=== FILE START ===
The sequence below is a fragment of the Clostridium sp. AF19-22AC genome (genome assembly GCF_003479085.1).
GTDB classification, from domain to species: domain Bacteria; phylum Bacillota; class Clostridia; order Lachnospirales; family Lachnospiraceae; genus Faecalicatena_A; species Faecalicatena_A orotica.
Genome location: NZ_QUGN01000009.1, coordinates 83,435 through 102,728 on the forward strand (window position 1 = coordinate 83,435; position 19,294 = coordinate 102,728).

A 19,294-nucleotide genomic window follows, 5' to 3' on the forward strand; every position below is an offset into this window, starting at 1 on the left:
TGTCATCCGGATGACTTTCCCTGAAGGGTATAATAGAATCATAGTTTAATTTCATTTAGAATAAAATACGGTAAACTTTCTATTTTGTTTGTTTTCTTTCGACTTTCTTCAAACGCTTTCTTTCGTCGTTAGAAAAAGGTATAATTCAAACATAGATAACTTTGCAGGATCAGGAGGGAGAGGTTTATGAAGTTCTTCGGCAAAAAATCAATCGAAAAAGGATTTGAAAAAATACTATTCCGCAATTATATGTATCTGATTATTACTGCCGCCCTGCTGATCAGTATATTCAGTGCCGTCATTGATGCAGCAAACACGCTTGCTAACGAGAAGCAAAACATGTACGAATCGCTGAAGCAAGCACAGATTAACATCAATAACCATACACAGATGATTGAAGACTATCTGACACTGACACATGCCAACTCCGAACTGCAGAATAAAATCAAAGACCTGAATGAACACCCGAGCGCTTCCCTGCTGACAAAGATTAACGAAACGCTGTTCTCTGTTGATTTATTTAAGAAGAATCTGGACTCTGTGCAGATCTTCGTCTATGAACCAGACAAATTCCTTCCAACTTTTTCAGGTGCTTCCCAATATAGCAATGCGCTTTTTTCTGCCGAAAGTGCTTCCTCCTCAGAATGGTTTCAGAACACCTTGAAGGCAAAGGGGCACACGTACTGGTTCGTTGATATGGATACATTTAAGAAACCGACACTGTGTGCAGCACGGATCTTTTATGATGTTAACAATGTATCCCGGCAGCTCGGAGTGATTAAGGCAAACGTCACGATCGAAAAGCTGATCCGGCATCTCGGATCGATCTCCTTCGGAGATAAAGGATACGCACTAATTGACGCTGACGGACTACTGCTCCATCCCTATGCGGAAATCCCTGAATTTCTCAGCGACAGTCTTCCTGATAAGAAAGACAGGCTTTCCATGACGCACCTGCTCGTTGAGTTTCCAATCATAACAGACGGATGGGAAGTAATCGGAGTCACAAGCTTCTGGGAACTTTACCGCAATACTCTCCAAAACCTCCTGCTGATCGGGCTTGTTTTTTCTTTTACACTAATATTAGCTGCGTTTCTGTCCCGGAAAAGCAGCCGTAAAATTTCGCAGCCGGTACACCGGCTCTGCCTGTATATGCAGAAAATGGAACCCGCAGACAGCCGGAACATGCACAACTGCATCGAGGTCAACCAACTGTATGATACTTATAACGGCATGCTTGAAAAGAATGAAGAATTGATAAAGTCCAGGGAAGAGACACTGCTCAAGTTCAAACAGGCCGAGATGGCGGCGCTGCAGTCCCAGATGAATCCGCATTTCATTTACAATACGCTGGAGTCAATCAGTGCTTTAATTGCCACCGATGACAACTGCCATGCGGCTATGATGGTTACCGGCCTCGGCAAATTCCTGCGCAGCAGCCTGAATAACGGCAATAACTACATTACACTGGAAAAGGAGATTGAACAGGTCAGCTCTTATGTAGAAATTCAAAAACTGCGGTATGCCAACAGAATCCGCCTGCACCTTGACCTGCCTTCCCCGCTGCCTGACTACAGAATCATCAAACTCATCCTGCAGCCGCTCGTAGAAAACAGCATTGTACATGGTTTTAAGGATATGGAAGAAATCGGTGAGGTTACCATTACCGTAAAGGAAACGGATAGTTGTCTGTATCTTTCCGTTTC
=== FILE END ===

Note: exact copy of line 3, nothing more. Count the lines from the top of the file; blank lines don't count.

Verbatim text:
Genome location: NZ_QUGN01000009.1, coordinates 83,435 through 102,728 on the forward strand (window position 1 = coordinate 83,435; position 19,294 = coordinate 102,728).